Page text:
"I shall not, therefore, say any thing further about the nature of mind in general, that secret spring of thought, unknown and unknowable, but shall content myself to observe, in Mr. Locke's method and with his assistance, something about the phænomena of the human mind, by which we may judge surely of the nature, extent, and reality of human knowledge."
— St John, Henry, styled first Viscount Bolingbroke (1678-1751)
(Essay I, §2; vol. iii, pp. 361-2)
See "Letters or Essays Addressed to Alexander Pope, Esq." in the third volume of David Mallet's The Works of the Late Right Honorable Henry St. John, Lord Viscount Bolingbroke, 5 vols. (London : [s.n.], Printed in the Year 1754). <Link to ESTC><Link to ESTC>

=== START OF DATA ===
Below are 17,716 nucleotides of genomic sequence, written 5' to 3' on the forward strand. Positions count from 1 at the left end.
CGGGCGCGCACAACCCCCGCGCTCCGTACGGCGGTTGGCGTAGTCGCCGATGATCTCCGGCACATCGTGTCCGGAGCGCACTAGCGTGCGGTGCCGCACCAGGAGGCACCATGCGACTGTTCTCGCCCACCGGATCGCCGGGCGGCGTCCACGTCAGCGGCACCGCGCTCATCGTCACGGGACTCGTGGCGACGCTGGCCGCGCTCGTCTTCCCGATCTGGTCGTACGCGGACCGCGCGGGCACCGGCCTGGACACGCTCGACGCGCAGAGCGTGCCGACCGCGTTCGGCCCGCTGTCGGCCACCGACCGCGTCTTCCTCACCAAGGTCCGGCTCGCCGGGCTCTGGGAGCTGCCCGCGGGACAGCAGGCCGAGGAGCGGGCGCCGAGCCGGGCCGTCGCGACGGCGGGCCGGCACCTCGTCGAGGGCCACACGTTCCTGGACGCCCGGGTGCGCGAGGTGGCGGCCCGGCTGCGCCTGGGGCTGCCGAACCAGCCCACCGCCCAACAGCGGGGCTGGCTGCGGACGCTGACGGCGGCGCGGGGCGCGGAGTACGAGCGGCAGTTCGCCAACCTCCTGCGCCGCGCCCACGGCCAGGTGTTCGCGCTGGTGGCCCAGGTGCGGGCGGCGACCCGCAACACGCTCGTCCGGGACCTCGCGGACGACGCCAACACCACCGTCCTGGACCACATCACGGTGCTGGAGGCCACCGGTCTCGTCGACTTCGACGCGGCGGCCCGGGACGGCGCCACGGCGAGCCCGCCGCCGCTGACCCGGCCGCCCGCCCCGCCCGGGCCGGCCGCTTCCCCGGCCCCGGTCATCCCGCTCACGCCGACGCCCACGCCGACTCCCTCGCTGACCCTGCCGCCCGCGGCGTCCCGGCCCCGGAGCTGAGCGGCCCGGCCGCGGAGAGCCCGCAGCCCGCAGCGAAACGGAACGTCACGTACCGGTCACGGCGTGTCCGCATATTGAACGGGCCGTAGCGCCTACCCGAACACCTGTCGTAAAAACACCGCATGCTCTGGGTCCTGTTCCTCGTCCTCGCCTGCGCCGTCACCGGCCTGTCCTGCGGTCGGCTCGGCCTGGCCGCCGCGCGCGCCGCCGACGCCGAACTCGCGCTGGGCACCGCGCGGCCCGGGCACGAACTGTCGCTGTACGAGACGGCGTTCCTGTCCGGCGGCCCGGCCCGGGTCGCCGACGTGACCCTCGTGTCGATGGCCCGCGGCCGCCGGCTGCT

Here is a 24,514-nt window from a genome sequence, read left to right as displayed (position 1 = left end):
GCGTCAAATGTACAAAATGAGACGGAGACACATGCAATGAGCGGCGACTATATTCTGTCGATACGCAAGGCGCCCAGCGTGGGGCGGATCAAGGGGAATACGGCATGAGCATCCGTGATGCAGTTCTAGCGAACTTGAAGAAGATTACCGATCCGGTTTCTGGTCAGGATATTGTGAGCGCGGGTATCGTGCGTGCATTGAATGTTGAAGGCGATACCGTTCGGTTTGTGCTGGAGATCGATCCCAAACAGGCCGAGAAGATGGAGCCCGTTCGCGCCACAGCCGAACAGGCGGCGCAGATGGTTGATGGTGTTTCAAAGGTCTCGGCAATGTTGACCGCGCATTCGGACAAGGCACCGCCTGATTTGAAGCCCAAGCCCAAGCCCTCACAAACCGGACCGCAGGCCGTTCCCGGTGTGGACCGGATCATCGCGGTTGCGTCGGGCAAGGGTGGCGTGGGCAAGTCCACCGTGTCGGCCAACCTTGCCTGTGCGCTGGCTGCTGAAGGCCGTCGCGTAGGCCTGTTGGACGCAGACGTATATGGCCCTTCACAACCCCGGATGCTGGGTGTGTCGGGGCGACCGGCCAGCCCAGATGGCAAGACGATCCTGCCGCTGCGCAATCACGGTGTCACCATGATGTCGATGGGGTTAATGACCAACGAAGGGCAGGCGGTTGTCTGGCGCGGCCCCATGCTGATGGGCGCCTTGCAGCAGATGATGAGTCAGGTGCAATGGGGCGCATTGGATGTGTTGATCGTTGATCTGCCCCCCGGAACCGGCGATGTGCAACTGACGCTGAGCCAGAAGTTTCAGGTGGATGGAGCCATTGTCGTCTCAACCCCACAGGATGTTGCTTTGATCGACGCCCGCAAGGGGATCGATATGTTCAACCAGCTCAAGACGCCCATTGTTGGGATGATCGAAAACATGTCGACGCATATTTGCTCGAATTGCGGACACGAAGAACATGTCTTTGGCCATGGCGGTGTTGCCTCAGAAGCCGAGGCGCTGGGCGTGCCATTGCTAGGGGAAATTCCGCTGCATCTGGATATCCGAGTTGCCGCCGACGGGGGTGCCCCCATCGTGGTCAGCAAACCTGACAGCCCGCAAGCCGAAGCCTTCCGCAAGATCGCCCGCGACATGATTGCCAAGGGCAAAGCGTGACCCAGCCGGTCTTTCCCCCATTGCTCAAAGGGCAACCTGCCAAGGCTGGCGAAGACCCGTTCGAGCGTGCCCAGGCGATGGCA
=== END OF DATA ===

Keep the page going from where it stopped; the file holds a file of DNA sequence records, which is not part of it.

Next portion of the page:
Text from the third volume of The Works of the Late Right Honorable Henry St. John, Lord Viscount Bolingbroke, 5 vols. (Dublin: Printed by P. Byrne: 1793). <Link to Google Books>
Reading also in the 1967 reprint of The Works of Lord Bolingbroke, 4 vols. (London: Henry G. Bohn, 1844).